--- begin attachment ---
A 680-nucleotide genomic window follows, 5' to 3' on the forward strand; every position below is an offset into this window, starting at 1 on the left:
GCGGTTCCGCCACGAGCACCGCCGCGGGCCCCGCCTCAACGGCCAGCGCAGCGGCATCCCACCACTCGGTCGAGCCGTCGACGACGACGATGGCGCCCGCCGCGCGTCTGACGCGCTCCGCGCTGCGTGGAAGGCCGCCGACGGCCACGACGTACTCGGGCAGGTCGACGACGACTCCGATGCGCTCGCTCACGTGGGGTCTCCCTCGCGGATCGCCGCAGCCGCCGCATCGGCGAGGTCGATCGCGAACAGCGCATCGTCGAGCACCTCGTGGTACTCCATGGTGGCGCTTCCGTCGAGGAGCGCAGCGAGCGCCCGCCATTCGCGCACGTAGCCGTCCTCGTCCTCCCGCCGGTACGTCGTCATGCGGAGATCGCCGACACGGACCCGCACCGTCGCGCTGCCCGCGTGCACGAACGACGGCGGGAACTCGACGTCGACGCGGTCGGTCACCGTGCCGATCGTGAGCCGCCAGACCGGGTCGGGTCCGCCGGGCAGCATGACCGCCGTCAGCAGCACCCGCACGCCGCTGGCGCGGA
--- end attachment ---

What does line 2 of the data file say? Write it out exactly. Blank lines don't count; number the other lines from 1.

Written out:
GCGGTTCCGCCACGAGCACCGCCGCGGGCCCCGCCTCAACGGCCAGCGCAGCGGCATCCCACCACTCGGTCGAGCCGTCGACGACGACGATGGCGCCCGCCGCGCGTCTGACGCGCTCCGCGCTGCGTGGAAGGCCGCCGACGGCCACGACGTACTCGGGCAGGTCGACGACGACTCCGATGCGCTCGCTCACGTGGGGTCTCCCTCGCGGATCGCCGCAGCCGCCGCATCGGCGAGGTCGATCGCGAACAGCGCATCGTCGAGCACCTCGTGGTACTCCATGGTGGCGCTTCCGTCGAGGAGCGCAGCGAGCGCCCGCCATTCGCGCACGTAGCCGTCCTCGTCCTCCCGCCGGTACGTCGTCATGCGGAGATCGCCGACACGGACCCGCACCGTCGCGCTGCCCGCGTGCACGAACGACGGCGGGAACTCGACGTCGACGCGGTCGGTCACCGTGCCGATCGTGAGCCGCCAGACCGGGTCGGGTCCGCCGGGCAGCATGACCGCCGTCAGCAGCACCCGCACGCCGCTGGCGCGGA